Students as young at eleven were attending with parents, urging that our future cannot be jeopardised through another generation of destructive fossil fuel reliance.

There were, however, attempts to 'depoliticise' the strike. Certain environmental groups limited themselves to vague talk about simply 'acting' on climate change. This didn't stop many students from talking about the need to kick out the Tories and to put the 'planet before profit'! Our socialist ideas were received with keen interest.

A positive mood exists on these strikes for system change. We argued that to take immediate action to halt climate change, we have to take on the profiteers that drive the fossil fuel industry. This means socialist change, based on workers' democracy and public ownership - not a false 'green' capitalism!

Tom Costello


Over 400 school students rallied in the centre of York. They were there to listen, discuss and march.

There were some speakers from the Green and Labour parties but the mood was definitely in advance of the contributions made by those speakers.

Major system change was demanded over and over again by young contributors. I addressed the rally as secretary of York trade union council (TUC) and as a member of the Socialist Party.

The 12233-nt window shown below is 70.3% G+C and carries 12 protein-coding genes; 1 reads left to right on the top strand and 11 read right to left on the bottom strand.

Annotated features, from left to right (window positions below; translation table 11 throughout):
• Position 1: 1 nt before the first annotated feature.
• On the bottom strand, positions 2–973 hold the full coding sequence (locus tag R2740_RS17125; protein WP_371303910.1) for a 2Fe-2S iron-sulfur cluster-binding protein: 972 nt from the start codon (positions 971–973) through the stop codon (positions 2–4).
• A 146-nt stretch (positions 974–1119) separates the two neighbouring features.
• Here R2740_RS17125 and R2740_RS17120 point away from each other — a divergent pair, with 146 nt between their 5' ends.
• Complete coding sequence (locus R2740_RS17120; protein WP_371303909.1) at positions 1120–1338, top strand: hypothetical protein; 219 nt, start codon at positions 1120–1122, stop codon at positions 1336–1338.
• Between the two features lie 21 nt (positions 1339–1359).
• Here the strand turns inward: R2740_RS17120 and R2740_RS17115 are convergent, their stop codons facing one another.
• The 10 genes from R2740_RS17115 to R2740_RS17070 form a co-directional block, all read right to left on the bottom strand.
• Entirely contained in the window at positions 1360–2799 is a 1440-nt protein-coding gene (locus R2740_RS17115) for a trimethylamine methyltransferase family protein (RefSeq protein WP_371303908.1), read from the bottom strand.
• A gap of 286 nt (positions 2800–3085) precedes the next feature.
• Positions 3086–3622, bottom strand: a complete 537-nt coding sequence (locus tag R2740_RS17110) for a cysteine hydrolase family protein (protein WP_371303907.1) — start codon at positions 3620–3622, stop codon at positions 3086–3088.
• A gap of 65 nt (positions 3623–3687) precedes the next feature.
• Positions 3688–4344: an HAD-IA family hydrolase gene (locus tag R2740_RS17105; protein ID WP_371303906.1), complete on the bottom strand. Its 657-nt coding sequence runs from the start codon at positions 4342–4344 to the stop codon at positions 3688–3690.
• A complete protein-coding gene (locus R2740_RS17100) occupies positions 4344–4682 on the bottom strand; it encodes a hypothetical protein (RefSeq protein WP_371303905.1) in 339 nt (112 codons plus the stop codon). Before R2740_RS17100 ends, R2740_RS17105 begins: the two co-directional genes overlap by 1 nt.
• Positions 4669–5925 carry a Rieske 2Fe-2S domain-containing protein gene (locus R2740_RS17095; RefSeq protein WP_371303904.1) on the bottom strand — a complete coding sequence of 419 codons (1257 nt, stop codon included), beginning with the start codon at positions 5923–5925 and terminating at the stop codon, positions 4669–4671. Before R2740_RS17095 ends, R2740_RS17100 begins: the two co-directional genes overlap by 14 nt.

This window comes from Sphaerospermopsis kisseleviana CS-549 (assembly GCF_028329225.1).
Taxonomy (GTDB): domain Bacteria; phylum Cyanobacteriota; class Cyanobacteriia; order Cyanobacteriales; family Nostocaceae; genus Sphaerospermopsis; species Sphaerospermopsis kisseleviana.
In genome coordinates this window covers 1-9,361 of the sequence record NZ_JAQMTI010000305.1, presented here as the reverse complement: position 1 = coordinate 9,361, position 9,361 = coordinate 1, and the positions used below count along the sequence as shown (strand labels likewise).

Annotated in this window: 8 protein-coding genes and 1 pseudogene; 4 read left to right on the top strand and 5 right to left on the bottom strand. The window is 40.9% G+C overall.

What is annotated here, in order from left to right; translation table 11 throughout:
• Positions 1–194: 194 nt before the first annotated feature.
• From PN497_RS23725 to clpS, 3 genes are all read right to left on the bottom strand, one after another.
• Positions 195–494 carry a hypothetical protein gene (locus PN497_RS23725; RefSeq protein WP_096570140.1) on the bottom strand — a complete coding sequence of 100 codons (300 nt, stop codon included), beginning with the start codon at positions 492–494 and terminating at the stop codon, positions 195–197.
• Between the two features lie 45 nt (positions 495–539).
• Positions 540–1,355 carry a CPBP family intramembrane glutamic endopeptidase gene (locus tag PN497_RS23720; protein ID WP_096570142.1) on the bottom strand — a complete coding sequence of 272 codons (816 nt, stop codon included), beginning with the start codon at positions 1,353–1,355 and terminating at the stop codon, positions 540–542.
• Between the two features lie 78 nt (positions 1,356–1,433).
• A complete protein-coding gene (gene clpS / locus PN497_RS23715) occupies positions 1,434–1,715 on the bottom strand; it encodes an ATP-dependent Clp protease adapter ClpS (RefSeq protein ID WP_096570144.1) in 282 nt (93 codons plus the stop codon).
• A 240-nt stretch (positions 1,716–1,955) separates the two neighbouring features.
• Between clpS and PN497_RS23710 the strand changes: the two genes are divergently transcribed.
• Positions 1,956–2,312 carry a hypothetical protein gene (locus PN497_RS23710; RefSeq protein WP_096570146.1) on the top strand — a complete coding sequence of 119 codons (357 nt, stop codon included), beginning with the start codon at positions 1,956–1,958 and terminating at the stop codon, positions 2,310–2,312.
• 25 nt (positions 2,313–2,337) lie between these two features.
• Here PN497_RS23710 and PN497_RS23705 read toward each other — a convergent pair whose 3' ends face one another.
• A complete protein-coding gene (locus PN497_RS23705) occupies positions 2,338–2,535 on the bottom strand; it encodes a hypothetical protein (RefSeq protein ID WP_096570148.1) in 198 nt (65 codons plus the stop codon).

My argument that capitalism has no answer to halting catastrophic climate change and that socialism is the way forward, were met with loud applause. The students also applauded the motion passed by the TUC in support of their action.

The rally lasted for three hours and there was a strong interest in socialist ideas as well as building links with the trade unions.

Over 20 students left their contact details for more information about the Socialist Party, and 20 copies of the Socialist were sold.

Nigel Smith, York Socialist Party


From nothing a month ago, there was a gathering of over 200 mainly school students in Worcester city on 15 March. There were a couple of speeches at the start along with a minute's silence for the victims of the mass shootings in New Zealand.

Students from local schools, some as young as eleven, explained why there were taking part in the walkout. This was followed by more speeches and then we marched off.

Nothing had been organised but it went around the town with many people stopping to watch, taking leaflets and buying the Socialist.

There were hoots in support from passing traffic. Later still, one of Worcester's Socialist Party members spoke to cheers from the audience on the need for socialist change to halt climate change.

Ruthie McNally, Worcester